DSEN Abstract
Selective serotonin reuptake inhibitors (SSRI) and risks of fracture

This research was funded by the Drug Safety and Effectiveness Network (DSEN) and conducted by the following investigators: C. Moura, S. Bernatsky, M. Abrahamowicz et al. The statements made herein are those of the stated authors, who are independent researchers.

What is the issue?

  • Some antidepressants, such as selective serotonin reuptake inhibitors (SSRIs) and serotonin and noradrenaline reuptake inhibitors (SNRIs) may increase the risk of fractures.
  • The rationale is that these drugs can increase the risk of falls and decrease bone mineral density.

Summary and Key messages

In our analysis using data from a population-based cohort, SSRI/SNRI use was associated with increased risk of fragility fracture. After controlling for multiple risk factors, the adjusted hazard ratio for current SSRI/SNRI use was elevated (HR, 1.68; 95 % CI, 1.32– 2.14).

Our results suggest an independent association between SSRI/SNRI use and subsequent fragility fracture. Given the high prevalence of antidepressants use, and the impact of fractures on the health, our findings may have a significant clinical impact.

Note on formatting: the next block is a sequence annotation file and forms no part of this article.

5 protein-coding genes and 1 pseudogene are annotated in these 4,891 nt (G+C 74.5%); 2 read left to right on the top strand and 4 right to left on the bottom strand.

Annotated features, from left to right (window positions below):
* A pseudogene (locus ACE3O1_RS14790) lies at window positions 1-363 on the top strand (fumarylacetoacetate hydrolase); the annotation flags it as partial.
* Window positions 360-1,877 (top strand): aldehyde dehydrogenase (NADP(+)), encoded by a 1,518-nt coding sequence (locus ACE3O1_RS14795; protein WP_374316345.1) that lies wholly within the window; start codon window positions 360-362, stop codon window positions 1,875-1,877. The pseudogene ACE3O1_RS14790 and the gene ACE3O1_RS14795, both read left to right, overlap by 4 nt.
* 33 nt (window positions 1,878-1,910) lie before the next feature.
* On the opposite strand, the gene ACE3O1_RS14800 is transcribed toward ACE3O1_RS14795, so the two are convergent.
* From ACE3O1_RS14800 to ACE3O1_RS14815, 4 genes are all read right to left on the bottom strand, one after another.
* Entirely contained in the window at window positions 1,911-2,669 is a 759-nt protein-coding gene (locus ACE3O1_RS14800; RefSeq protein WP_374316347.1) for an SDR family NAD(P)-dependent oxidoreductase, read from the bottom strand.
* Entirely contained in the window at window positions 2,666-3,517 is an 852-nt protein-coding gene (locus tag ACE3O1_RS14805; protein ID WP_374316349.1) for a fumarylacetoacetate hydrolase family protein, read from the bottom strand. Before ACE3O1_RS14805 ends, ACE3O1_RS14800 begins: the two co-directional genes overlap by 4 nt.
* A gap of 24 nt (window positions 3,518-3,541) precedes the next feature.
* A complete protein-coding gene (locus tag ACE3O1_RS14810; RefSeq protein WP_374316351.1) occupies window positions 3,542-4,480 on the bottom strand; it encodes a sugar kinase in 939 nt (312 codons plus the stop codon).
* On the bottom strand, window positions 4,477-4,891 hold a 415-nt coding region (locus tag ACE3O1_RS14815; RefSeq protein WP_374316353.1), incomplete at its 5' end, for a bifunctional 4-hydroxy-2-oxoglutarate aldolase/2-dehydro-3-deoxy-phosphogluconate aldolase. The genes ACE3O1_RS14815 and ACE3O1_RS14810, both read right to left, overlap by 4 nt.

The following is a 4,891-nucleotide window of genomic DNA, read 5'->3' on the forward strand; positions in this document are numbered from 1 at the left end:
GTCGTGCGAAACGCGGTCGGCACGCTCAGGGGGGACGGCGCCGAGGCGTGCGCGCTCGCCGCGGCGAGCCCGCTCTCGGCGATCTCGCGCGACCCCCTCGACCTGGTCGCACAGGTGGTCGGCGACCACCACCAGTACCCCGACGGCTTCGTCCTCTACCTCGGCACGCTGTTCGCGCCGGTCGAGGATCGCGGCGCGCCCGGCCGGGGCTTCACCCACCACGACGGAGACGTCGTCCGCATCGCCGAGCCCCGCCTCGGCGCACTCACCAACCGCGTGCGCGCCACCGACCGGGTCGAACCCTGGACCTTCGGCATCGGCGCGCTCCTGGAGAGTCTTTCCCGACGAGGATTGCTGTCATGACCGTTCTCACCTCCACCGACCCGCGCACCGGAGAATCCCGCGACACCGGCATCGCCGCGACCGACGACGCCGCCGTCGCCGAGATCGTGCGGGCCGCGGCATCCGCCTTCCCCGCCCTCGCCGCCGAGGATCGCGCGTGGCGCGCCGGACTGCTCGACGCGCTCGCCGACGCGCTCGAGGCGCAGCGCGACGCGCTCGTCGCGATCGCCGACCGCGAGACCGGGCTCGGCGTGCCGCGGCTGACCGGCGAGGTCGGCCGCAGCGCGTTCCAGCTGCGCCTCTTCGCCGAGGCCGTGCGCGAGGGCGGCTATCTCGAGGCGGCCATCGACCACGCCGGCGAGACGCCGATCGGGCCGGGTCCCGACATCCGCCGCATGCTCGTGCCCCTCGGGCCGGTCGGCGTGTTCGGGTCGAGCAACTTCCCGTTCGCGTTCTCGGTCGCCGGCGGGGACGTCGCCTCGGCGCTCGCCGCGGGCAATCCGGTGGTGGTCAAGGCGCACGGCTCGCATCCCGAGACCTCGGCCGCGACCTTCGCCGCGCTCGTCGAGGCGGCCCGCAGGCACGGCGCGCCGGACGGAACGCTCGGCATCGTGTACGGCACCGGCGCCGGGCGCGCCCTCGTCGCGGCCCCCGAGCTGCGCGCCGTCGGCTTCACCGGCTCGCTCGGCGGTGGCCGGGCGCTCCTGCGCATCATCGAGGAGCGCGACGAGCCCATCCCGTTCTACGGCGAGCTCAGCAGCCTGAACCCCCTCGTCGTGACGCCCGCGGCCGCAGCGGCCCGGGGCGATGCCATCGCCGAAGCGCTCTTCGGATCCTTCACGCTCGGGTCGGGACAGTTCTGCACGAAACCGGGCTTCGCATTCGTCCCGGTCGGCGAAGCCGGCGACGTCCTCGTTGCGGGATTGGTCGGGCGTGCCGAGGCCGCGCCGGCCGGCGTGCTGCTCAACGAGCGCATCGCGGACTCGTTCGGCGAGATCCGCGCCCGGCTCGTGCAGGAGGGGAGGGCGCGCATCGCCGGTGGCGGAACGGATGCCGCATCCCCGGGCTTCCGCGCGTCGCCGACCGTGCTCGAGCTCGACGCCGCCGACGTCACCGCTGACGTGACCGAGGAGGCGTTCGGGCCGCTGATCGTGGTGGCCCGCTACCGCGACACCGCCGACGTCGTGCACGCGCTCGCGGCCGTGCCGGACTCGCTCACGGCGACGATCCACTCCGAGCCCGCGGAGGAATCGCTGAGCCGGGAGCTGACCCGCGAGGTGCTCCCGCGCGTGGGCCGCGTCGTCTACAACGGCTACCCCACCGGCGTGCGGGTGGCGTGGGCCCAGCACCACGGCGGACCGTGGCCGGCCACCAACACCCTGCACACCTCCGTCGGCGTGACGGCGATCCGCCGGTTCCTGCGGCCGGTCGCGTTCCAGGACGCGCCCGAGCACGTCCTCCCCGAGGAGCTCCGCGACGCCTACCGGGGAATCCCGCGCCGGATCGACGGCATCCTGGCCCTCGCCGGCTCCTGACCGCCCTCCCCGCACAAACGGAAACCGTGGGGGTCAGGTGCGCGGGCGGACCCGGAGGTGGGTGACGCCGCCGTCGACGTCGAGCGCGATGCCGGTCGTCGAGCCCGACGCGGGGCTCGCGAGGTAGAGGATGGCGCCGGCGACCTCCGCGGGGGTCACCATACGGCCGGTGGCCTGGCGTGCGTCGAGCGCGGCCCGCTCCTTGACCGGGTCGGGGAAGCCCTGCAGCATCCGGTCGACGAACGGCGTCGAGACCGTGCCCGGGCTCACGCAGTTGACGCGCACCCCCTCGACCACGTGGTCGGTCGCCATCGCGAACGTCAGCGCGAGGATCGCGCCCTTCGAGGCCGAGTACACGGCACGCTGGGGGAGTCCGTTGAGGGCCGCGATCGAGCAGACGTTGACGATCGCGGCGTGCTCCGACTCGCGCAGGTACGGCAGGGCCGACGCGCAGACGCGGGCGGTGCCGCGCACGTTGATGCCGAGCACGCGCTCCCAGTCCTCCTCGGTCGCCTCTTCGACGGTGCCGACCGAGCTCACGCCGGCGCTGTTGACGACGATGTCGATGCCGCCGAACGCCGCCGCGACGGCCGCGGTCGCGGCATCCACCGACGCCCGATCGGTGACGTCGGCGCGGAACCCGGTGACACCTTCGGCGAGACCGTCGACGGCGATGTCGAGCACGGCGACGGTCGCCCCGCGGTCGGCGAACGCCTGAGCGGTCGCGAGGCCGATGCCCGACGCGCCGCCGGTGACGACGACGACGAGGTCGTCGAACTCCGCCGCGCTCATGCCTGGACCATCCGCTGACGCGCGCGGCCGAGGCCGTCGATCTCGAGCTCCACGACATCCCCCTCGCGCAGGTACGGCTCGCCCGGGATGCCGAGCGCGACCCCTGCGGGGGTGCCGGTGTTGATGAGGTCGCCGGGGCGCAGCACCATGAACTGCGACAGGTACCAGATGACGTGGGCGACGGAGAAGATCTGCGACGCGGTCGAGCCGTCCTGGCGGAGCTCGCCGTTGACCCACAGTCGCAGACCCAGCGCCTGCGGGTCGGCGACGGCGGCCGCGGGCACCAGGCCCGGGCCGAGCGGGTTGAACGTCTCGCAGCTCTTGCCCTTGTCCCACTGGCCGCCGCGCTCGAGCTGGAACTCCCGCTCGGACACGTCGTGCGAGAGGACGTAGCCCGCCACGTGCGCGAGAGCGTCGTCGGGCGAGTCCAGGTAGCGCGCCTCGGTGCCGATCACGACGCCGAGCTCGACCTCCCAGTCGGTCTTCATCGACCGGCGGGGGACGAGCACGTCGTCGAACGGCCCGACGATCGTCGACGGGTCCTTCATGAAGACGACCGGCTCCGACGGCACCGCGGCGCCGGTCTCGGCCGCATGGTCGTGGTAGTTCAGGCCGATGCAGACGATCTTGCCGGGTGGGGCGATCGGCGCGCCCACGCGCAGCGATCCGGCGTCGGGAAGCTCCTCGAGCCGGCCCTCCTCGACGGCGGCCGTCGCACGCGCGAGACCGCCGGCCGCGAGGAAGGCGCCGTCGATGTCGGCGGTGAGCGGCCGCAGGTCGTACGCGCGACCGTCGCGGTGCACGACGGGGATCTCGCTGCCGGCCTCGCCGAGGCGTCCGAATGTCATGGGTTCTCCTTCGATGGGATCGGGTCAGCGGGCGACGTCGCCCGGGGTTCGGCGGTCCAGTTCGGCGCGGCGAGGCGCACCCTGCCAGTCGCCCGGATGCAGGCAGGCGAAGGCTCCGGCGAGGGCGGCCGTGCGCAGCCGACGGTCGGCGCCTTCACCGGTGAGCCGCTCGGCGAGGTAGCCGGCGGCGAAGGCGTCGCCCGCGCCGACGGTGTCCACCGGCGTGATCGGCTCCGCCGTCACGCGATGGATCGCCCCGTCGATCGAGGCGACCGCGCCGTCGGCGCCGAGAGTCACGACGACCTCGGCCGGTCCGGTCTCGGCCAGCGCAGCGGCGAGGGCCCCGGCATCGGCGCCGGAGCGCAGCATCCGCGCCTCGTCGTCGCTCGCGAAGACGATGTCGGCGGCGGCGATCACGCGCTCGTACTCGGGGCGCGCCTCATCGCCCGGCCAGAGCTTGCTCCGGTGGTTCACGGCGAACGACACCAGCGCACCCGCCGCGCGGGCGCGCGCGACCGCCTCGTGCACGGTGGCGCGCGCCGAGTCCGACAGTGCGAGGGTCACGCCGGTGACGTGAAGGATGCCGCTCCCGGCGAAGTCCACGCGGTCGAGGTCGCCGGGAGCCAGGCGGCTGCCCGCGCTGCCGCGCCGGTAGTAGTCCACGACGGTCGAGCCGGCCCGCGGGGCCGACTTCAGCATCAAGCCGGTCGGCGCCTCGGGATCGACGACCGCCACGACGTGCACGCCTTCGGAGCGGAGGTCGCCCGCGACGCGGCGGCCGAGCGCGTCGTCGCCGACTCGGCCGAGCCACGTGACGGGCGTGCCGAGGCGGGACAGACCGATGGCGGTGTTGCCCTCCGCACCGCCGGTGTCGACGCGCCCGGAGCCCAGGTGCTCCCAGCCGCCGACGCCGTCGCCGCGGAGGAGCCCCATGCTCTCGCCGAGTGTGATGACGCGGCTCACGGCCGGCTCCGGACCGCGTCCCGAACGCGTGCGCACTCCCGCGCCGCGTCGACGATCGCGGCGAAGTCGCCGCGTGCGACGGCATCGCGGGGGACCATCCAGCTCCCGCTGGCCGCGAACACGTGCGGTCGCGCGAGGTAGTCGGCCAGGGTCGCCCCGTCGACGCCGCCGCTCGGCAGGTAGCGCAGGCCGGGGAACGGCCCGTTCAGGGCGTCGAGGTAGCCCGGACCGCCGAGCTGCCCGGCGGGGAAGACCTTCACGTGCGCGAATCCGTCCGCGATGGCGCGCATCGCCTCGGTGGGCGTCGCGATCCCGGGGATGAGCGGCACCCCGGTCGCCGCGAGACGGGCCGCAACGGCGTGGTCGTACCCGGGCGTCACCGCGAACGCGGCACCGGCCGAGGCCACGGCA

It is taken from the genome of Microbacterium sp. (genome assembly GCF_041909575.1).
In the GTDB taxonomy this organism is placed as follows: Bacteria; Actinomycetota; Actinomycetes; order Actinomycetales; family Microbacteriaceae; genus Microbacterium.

For more information, please contact Cristiano Moura cristiano.soaresdemoura@mail.mcgill.ca

What was the aim of the study?

  • To evaluate whether antidepressant medication use is associated with fracture risk.

How was the study conducted?

  • We used 10-year data from the Canadian Multicentre Osteoporosis Study (CaMos).
  • Occurrence of fractures was assessed annually and drug exposure at 3 time points during the study period.
  • Time to event analysis was used to assess the association between SSRI/SNRI use and time to first fragility fracture.

What did the study find?

  • Among 6,645 selected participants, 978 experienced at least one fragility fracture.
  • Current use of either SSRI/SNRI was associated with an increased risk of fragility fracture (HR, 1.68; 95 % CI, 1.32–2.14).
  • The results also suggest a dose-effect relationship: participants taking higher doses of SSRI/SNRI at baseline had a significantly higher risk of fracture.

Link to publication: Moura et al, 2014.

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